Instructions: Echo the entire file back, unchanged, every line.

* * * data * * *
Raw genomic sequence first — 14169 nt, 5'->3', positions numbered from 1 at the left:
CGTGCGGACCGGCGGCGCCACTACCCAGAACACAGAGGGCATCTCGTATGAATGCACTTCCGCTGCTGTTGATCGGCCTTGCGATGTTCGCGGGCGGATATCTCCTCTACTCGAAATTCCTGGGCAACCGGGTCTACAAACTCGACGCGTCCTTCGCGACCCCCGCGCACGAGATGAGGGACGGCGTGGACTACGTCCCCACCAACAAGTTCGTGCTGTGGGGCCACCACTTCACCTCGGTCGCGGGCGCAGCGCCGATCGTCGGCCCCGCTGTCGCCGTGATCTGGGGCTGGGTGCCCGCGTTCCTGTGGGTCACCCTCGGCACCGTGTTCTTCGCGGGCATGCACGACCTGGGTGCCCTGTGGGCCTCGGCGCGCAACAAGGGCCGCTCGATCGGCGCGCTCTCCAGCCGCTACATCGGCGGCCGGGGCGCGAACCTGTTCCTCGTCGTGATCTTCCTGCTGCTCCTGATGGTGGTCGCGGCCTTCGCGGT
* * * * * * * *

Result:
Raw genomic sequence first — 14169 nt, 5'->3', positions numbered from 1 at the left:
CGTGCGGACCGGCGGCGCCACTACCCAGAACACAGAGGGCATCTCGTATGAATGCACTTCCGCTGCTGTTGATCGGCCTTGCGATGTTCGCGGGCGGATATCTCCTCTACTCGAAATTCCTGGGCAACCGGGTCTACAAACTCGACGCGTCCTTCGCGACCCCCGCGCACGAGATGAGGGACGGCGTGGACTACGTCCCCACCAACAAGTTCGTGCTGTGGGGCCACCACTTCACCTCGGTCGCGGGCGCAGCGCCGATCGTCGGCCCCGCTGTCGCCGTGATCTGGGGCTGGGTGCCCGCGTTCCTGTGGGTCACCCTCGGCACCGTGTTCTTCGCGGGCATGCACGACCTGGGTGCCCTGTGGGCCTCGGCGCGCAACAAGGGCCGCTCGATCGGCGCGCTCTCCAGCCGCTACATCGGCGGCCGGGGCGCGAACCTGTTCCTCGTCGTGATCTTCCTGCTGCTCCTGATGGTGGTCGCGGCCTTCGCGGT